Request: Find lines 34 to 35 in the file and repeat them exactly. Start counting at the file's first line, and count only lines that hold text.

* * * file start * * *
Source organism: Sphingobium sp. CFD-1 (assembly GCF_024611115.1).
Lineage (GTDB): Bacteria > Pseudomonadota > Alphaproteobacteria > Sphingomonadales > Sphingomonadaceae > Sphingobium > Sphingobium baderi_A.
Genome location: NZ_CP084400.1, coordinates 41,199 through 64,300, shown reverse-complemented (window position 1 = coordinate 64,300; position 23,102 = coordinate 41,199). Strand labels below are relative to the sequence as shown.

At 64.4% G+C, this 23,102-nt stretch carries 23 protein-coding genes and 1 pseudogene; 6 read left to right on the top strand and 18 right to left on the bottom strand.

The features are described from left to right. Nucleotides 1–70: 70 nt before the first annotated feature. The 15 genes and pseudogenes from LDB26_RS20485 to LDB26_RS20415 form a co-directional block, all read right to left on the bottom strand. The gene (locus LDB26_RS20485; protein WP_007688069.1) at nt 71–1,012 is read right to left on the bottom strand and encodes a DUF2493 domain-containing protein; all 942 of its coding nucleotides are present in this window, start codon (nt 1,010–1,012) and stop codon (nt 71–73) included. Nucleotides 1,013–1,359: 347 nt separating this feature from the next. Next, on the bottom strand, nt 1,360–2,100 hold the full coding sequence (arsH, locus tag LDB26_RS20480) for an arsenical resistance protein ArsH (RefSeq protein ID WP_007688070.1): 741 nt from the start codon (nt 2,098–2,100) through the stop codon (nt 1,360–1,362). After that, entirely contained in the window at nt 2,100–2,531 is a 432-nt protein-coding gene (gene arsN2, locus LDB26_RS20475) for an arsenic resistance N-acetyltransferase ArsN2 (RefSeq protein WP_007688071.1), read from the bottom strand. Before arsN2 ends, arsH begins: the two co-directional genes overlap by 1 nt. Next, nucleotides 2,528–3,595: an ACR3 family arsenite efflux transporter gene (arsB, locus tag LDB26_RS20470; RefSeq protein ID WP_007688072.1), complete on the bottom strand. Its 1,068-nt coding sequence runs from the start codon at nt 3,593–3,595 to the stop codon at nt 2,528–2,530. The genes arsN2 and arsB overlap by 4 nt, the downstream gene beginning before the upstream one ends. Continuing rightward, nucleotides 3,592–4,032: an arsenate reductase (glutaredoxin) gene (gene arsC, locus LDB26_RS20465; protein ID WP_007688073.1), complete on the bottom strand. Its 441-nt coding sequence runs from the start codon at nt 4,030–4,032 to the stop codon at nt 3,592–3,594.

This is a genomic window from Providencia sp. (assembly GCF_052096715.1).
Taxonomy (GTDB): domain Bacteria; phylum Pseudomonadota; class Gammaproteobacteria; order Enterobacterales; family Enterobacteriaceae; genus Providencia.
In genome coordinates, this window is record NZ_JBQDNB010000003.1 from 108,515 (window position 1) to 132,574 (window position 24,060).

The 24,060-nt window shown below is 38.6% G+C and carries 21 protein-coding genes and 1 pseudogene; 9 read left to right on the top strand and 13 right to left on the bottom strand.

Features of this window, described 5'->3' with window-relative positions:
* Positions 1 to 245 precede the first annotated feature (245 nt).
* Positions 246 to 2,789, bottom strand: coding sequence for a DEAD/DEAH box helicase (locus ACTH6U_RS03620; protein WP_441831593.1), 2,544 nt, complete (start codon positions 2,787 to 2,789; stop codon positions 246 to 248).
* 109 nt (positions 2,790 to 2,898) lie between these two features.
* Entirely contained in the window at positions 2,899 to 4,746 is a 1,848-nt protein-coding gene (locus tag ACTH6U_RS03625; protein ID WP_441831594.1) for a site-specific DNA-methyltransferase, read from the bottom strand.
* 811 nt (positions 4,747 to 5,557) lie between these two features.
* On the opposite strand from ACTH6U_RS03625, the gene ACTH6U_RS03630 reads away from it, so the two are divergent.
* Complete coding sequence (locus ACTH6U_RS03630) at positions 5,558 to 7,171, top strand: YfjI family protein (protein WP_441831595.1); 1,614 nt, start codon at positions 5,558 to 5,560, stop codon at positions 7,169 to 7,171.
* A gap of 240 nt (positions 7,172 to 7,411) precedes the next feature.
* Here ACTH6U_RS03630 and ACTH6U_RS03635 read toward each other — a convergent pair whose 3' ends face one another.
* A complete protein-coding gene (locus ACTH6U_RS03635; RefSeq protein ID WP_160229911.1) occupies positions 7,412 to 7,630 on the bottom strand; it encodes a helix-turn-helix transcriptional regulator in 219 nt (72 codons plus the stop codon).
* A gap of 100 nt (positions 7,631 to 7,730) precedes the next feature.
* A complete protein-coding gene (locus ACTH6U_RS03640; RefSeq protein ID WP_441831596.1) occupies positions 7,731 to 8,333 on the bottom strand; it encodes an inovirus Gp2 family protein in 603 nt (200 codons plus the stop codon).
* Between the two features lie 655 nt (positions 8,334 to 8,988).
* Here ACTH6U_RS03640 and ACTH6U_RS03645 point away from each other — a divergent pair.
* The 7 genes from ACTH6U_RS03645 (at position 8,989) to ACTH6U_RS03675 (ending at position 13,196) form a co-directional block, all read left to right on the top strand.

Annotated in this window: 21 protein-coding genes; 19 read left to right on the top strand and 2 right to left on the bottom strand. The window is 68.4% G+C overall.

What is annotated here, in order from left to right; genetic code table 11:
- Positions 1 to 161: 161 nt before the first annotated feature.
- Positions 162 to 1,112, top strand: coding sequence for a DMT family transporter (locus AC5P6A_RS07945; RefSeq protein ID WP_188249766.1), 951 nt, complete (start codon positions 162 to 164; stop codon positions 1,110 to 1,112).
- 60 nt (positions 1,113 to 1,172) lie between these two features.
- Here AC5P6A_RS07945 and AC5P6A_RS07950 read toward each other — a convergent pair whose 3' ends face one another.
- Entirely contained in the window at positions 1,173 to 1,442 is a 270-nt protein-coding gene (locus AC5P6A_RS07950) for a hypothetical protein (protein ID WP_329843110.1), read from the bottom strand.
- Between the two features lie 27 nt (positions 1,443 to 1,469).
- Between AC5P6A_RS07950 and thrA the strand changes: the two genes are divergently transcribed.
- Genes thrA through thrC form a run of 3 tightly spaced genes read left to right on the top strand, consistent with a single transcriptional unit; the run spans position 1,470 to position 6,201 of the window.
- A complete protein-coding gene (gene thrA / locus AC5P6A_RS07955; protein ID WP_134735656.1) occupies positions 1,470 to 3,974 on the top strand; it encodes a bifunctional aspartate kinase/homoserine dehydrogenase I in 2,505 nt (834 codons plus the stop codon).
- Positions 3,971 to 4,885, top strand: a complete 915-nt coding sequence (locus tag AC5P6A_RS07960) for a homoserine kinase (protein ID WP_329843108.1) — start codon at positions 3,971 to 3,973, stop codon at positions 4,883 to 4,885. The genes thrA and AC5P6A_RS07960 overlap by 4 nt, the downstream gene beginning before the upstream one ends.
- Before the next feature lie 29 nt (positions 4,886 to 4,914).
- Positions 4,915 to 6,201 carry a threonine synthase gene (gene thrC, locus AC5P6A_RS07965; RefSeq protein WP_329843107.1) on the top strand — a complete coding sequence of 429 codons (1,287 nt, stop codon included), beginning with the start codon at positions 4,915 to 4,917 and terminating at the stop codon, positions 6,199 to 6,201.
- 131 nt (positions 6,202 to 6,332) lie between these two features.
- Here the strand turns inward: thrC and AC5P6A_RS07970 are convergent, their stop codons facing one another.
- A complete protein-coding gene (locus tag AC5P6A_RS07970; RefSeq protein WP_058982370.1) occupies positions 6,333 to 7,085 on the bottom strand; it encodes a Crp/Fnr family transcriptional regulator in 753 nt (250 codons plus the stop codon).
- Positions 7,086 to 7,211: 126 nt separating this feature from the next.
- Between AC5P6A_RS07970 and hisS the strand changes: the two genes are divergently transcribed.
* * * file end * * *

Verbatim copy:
- Between AC5P6A_RS07950 and thrA the strand changes: the two genes are divergently transcribed.
- Genes thrA through thrC form a run of 3 tightly spaced genes read left to right on the top strand, consistent with a single transcriptional unit; the run spans position 1,470 to position 6,201 of the window.